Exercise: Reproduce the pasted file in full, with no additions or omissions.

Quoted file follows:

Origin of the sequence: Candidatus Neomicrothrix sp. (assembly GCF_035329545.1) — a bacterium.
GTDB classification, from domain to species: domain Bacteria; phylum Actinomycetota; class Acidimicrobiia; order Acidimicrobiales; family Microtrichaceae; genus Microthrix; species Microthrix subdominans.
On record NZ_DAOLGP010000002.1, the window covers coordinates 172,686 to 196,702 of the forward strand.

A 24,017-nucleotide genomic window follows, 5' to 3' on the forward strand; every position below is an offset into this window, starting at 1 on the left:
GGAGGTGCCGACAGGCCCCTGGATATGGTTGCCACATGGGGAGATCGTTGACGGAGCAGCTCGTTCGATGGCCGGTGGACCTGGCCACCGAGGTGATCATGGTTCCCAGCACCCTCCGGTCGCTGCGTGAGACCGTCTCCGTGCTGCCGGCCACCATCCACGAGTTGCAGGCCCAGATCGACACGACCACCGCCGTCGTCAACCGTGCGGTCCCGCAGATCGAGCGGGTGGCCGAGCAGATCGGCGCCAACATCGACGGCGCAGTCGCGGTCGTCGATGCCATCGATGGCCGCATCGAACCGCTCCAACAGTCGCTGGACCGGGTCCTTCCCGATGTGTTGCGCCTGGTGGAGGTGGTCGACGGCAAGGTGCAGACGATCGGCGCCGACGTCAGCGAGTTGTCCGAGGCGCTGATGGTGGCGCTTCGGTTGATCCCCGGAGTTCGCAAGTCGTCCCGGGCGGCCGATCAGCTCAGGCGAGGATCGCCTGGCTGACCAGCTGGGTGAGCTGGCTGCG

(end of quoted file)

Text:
Origin of the sequence: Candidatus Neomicrothrix sp. (assembly GCF_035329545.1) — a bacterium.
GTDB classification, from domain to species: domain Bacteria; phylum Actinomycetota; class Acidimicrobiia; order Acidimicrobiales; family Microtrichaceae; genus Microthrix; species Microthrix subdominans.
On record NZ_DAOLGP010000002.1, the window covers coordinates 172,686 to 196,702 of the forward strand.

A 24,017-nucleotide genomic window follows, 5' to 3' on the forward strand; every position below is an offset into this window, starting at 1 on the left:
GGAGGTGCCGACAGGCCCCTGGATATGGTTGCCACATGGGGAGATCGTTGACGGAGCAGCTCGTTCGATGGCCGGTGGACCTGGCCACCGAGGTGATCATGGTTCCCAGCACCCTCCGGTCGCTGCGTGAGACCGTCTCCGTGCTGCCGGCCACCATCCACGAGTTGCAGGCCCAGATCGACACGACCACCGCCGTCGTCAACCGTGCGGTCCCGCAGATCGAGCGGGTGGCCGAGCAGATCGGCGCCAACATCGACGGCGCAGTCGCGGTCGTCGATGCCATCGATGGCCGCATCGAACCGCTCCAACAGTCGCTGGACCGGGTCCTTCCCGATGTGTTGCGCCTGGTGGAGGTGGTCGACGGCAAGGTGCAGACGATCGGCGCCGACGTCAGCGAGTTGTCCGAGGCGCTGATGGTGGCGCTTCGGTTGATCCCCGGAGTTCGCAAGTCGTCCCGGGCGGCCGATCAGCTCAGGCGAGGATCGCCTGGCTGACCAGCTGGGTGAGCTGGCTGCG